Date of Award
Master of Science
Department of Electrical and Computer Engineering
Richard A. Raines, PhD
Online intelligence operations use the Internet to gather information on the activities of U.S. adversaries. The security of these operations is paramount, and one way to avoid being linked to the Department of Defense (DoD) is to use anonymous communication systems. One such system, Tor, makes interactive TCP services anonymous. Tor uses the Transport Layer Security (TLS) protocol and is thus vulnerable to a distributed denial-of-service (DDoS) attack that can significantly delay data traversing the Tor network. This research uses client puzzles to mitigate TLS DDoS attacks. A novel puzzle protocol, the Memoryless Puzzle Protocol (MPP), is conceived, implemented, and analyzed for anonymity and DDoS vulnerabilities. Consequently, four new secondary DDoS and anonymity attacks are identified and defenses are proposed. Furthermore, analysis of the MPP identified and resolved two important shortcomings of the generalized client puzzle technique. Attacks that normally induce victim CPU utilization rates of 80-100% are reduced to below 70%. Also, the puzzle implementation allows for user-data latency to be reduced by close to 50% during a large-scale attack .Finally, experimental results show successful mitigation can occur without sending a puzzle to every requesting client. By adjusting the maximum puzzle strength, CPU utilization can be capped at 70% even when an arbitrary client has only a 30% chance of receiving a puzzle.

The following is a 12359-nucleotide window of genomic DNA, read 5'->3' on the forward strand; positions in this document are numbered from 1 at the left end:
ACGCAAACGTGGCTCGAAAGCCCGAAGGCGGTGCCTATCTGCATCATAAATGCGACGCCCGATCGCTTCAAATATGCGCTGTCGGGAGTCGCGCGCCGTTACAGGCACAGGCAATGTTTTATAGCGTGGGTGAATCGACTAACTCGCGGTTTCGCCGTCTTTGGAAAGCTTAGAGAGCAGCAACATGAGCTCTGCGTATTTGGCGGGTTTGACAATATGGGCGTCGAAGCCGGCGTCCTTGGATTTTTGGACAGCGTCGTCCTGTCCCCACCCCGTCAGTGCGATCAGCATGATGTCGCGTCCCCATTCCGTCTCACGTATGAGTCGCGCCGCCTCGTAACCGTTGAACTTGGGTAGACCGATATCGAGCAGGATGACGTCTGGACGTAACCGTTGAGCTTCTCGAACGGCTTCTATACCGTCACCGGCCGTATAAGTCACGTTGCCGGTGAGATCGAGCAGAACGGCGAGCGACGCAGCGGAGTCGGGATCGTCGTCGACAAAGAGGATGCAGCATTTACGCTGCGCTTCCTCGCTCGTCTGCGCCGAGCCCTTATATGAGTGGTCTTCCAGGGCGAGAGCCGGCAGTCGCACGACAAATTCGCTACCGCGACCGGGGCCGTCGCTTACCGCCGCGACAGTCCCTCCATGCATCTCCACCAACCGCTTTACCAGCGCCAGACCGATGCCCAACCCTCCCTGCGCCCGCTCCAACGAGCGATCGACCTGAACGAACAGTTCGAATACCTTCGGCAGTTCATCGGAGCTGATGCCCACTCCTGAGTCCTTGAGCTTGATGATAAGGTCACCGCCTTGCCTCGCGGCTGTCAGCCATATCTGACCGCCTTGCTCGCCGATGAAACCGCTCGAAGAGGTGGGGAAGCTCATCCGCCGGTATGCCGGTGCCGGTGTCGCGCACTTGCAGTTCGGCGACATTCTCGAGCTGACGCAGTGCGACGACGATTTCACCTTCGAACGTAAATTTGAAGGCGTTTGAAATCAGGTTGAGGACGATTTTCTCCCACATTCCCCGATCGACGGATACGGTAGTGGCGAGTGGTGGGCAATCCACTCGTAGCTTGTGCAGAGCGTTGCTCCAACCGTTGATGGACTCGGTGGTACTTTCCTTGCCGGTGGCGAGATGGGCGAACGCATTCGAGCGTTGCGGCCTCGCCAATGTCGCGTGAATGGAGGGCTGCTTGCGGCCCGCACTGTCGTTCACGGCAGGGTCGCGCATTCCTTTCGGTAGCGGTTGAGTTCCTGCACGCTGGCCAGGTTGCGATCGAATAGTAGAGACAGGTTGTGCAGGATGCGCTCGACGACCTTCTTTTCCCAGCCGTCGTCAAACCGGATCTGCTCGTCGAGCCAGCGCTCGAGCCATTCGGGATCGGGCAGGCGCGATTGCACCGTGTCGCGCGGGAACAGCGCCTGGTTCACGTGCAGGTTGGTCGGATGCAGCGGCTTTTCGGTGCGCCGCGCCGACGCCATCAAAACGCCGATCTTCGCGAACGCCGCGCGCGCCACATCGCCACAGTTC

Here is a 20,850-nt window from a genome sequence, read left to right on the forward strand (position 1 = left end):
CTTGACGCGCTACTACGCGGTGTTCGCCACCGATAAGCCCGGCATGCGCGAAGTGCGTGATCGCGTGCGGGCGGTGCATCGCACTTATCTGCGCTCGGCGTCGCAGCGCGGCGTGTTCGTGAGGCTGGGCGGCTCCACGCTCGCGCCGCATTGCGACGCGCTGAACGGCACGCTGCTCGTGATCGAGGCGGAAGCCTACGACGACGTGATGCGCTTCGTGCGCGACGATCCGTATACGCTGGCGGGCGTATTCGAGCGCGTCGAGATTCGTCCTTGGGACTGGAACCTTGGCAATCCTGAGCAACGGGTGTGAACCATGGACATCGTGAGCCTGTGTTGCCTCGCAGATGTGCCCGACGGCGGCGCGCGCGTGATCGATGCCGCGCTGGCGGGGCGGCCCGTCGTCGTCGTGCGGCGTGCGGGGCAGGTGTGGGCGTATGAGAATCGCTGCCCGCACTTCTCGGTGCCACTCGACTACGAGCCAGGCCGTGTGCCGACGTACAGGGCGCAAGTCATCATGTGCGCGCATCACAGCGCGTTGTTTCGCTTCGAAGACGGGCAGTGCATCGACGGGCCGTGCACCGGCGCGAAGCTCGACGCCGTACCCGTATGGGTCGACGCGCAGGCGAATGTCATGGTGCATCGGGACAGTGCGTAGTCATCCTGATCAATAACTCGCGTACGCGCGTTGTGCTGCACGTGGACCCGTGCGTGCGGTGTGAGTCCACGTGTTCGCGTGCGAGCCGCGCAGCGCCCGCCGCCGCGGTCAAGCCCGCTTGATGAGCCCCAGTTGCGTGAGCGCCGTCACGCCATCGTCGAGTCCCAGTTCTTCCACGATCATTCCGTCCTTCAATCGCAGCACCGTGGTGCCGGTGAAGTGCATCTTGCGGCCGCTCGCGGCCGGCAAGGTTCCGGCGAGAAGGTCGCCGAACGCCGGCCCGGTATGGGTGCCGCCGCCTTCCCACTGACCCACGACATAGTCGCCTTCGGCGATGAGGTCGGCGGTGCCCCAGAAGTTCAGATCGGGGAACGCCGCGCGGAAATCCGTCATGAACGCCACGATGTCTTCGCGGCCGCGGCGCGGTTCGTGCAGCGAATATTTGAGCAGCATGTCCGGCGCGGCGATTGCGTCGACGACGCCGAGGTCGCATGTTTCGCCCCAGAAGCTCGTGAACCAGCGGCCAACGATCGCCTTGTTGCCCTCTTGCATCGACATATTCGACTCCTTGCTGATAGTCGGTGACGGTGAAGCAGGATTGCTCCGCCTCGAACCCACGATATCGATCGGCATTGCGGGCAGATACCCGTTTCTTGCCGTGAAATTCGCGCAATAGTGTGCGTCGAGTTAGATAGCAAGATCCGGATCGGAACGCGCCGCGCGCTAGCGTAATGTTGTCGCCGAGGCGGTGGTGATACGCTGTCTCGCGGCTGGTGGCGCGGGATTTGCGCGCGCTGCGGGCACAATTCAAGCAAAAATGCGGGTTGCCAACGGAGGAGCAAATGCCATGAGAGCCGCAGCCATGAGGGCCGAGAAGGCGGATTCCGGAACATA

DTIC Accession Number
Fraser, Nicholas A., "Mitigating Distributed Denial of Service Attacks in an Anonymous Routing Environment: Client Puzzles and Tor" (2006). Theses and Dissertations. 3461.